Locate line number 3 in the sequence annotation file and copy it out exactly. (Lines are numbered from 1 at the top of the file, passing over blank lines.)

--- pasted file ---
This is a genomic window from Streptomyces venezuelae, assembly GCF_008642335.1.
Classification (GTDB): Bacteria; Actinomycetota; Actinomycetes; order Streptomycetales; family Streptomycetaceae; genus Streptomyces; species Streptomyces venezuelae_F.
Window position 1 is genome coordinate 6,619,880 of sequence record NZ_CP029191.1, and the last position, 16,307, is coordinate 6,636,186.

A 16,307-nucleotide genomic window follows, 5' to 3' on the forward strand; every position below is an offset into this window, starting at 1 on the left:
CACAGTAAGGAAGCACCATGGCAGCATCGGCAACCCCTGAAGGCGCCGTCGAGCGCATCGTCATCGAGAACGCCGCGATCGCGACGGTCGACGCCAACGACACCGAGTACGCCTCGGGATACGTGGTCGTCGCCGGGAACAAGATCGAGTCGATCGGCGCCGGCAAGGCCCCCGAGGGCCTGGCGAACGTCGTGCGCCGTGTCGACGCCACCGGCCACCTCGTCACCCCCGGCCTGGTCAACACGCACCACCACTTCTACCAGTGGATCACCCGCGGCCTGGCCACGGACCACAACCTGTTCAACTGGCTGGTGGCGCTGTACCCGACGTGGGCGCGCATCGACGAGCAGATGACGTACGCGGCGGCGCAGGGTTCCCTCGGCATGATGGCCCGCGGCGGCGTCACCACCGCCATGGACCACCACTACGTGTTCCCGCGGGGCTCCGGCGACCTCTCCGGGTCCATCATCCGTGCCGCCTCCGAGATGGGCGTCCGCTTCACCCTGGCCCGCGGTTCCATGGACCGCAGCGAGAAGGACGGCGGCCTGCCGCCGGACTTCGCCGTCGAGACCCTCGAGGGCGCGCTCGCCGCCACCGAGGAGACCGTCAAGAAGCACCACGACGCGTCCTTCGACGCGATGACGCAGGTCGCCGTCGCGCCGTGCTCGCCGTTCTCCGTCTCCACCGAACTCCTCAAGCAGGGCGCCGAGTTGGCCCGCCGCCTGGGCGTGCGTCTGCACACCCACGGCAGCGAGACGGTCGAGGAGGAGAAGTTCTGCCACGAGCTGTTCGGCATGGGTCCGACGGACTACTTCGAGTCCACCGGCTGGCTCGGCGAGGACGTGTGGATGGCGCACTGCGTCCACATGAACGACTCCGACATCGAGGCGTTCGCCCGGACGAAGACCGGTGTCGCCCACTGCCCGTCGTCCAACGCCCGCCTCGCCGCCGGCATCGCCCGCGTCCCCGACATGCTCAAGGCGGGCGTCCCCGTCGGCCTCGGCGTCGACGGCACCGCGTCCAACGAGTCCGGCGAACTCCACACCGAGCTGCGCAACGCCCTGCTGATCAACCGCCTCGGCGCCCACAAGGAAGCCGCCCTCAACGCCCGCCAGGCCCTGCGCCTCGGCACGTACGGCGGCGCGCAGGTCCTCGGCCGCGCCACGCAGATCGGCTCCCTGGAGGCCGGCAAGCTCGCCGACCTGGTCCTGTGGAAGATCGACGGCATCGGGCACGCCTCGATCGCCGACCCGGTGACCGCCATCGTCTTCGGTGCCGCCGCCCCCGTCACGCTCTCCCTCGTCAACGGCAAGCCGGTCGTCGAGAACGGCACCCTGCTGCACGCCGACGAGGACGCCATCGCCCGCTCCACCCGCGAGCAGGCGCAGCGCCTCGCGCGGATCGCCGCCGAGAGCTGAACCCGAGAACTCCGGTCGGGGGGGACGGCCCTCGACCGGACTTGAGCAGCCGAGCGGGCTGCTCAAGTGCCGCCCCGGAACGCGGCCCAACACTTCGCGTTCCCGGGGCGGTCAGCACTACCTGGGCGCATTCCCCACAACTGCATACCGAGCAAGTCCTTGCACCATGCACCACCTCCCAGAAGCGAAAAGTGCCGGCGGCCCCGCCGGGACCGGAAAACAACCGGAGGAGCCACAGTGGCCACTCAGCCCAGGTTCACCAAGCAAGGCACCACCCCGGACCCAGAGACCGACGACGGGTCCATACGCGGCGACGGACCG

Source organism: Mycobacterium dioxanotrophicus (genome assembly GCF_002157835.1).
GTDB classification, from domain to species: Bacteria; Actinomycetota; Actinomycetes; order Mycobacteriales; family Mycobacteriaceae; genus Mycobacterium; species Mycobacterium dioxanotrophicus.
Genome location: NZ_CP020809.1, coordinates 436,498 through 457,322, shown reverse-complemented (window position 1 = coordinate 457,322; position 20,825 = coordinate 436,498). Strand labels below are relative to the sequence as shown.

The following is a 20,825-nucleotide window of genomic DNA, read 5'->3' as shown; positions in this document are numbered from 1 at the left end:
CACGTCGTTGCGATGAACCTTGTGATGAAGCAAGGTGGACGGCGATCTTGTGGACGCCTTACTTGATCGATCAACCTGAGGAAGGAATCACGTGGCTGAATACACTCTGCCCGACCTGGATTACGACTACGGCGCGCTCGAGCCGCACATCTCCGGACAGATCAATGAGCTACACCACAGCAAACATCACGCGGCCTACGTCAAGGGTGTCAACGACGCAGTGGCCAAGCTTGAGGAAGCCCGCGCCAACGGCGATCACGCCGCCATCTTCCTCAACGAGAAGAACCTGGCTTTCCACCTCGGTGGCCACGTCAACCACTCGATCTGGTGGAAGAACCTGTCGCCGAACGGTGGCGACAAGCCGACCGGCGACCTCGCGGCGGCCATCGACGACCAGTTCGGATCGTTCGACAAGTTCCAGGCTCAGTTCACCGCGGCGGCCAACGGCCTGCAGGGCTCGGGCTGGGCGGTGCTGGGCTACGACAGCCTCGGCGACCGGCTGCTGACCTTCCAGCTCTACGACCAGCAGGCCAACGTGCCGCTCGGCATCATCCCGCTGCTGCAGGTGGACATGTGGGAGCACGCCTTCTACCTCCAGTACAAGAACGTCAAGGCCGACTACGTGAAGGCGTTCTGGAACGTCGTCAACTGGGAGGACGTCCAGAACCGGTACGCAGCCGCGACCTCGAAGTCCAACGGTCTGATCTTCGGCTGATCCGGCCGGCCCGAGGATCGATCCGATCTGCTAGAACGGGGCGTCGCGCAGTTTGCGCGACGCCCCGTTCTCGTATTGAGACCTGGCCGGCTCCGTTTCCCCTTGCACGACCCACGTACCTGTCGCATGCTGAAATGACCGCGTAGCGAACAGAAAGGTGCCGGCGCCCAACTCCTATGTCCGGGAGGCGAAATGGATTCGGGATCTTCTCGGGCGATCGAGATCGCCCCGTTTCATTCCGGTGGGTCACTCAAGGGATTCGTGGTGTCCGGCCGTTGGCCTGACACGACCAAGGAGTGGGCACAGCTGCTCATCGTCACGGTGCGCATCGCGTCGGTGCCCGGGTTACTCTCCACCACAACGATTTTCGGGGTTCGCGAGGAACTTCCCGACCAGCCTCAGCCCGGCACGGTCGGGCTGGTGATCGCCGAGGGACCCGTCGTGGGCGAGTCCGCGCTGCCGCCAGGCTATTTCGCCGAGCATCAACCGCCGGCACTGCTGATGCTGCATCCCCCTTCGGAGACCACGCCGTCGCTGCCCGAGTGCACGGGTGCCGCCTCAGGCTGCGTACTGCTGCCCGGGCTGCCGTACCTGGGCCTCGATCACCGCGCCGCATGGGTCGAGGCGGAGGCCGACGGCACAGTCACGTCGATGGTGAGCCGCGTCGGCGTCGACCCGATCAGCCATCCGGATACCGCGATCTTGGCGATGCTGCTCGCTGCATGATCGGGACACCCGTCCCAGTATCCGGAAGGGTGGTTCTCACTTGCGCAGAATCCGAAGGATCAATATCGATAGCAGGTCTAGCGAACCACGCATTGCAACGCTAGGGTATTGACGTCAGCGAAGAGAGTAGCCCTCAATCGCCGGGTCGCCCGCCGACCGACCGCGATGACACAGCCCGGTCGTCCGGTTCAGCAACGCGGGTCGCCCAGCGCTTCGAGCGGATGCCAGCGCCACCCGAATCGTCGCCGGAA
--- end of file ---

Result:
Window position 1 is genome coordinate 6,619,880 of sequence record NZ_CP029191.1, and the last position, 16,307, is coordinate 6,636,186.